From the dreaded urinary tract infection to queefing, find out which of your bizarre bedroom issues is actually a completely common part of intercourse
Whether you’ve had one sexual partner or so many you’ve lost track over the years, the ins and outs of intercourse are pretty easy to wrap your head around. You know what parts go where, what you like, and what you don’t. But no matter how advanced your skill set between the sheets, there are still things that occur that may make you raise an eyebrow. That's precisely why we’ve rounded up some of the most common (yet still bizarre) things that happen to your body while getting busy. (When it comes to sex, women worry about a whole host of issues, including these 8 Sex-Related Problems Women Stress Over.)
We’ve all been there: You’re in the middle of sex, totally savoring the moment, when your vagina lets out a noise that sounds shockingly like a fart. Queefing—also called varting—is the result of a trapped pocket of air getting pushed out of your vagina, and the sound that follows often resembles having gas, explains Debby Herbenick, Ph.D., associate professor at Indiana University and author of The Coregasm Workout.
The good news: It’s completely normal and something that happens to many women (even if it’s not talked about openly). What can you do to silence the sound? “Some women find that it only happens to them with lots of in-and-out thrusting,” says Herbenick. So switching to gentler sex or a position where the penis doesn't come entirely out of the vagina with each thrust can help, she notes.
Whether you’re squirting or experiencing female ejaculation, both are natural side effects of having sex and shouldn't be a source of anxiety. So how do you know which is which? While some sexperts argue they’re interchangeable, the data begs to differ.
Research shows that female ejaculate—which is different than the lubrication produced when you’re turned on—is a small amount of whitish fluid that occurs just before you climax and has all the characteristics of prostate plasma (i.e. it’s not straight urine). In fact, in a separate study published in The Journal of Sexual Medicine researchers tested women’s fluids post-climax and found the gushing liquid was partially urine, but the majority was this prostate plasma. (Find out more in Female Ejaculation: Myth or Reality?)
Can’t seem to muster the energy for round two? Join the club. “During sexual arousal, the body becomes its own chemistry lab,” says Erin Basler-Francis, content and brand manager at The Center for Sexual Pleasure and Health, a non-profit sexuality education and advocacy organization in Rhode Island. But it’s not until after you get off that your brain busts out the chemicals that promote stress relief, relaxation, and ultimately sleep.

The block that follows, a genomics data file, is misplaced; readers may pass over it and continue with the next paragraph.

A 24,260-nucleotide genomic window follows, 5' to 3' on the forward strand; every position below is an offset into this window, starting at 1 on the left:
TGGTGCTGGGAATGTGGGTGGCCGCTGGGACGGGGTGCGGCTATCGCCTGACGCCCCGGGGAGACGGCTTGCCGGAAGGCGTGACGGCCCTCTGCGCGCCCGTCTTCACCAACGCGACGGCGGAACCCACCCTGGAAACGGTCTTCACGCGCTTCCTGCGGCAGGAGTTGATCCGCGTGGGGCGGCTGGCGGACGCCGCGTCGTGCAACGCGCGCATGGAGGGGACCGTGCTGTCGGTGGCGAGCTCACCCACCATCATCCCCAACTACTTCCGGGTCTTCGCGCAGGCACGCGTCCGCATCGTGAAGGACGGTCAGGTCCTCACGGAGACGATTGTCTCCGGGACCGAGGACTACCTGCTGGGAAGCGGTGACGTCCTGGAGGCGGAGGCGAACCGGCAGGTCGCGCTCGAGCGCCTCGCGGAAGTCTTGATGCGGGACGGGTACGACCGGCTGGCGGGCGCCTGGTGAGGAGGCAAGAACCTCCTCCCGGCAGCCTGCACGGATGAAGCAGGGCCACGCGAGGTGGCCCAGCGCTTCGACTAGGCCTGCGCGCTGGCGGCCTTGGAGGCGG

The two culprits responsible for your post-coitus crash? “Vasopressin, while trying to return the body to homeostasis, is the hormone that causes the foggy afterglow of an orgasm and is thought to reduce stress,” says Basler-Francis. While the hormone prolactin causes the refractory period after your orgasm as well as an onset of drowsiness, she explains. (Outside the bedroom, though, exhaustion is another story. Find out 6 Surprising Things That Make You Tired.)
UTIs after sex are extremely common in women. It’s believed that the friction of vaginal intercourse makes it easier for bacteria to enter the bladder via your urethra. “Additionally, the opening to the urethra is close to the vagina and anus, which makes it easier for bugs from those areas to get into your urinary tract,” says Sara Gottfried, M.D., author of The Hormone Cure.
Your risk of bladder infection with sex—sometimes called honeymoon cystitis—also rises with more frequent sex, pregnancy, use of diaphragms, as well as the use of spermicides with or without condoms, notes Gottfried. Your plan of attack for UTI prevention: If you have anal sex, never go from the anus to the vagina (i.e. wash in between!), always urinate before and after sex to wash away bacteria, and stay hydrated to help your urinary tract stay free of bacteria, says Jen Landa, M.D., an ob-gyn and hormone specialist. (Check out these other 4 Surprising Causes of Urinary Tract Infections.)
New research published in the Journal of Sexual Medicine found that 30 percent of women experience pain during vaginal sex, and the majority of them experience this discomfort inside their vagina or around the vaginal entrance. The pain could be caused by a number of things, from not being wet enough to having vigorous, thrusting sex, says Herbenick, a co-author of the study.
If the pain doesn’t stem from an underlying issue—such as a yeast infection or vulvodynia—the fix may be relatively simple. “If something really hurts, speak up and take a break from sex,” says Herbenick. A water-based lubricant or switching positions could also be a fix, she says. (New to lube? Check out The Best Lube for Any Sex Scenario.)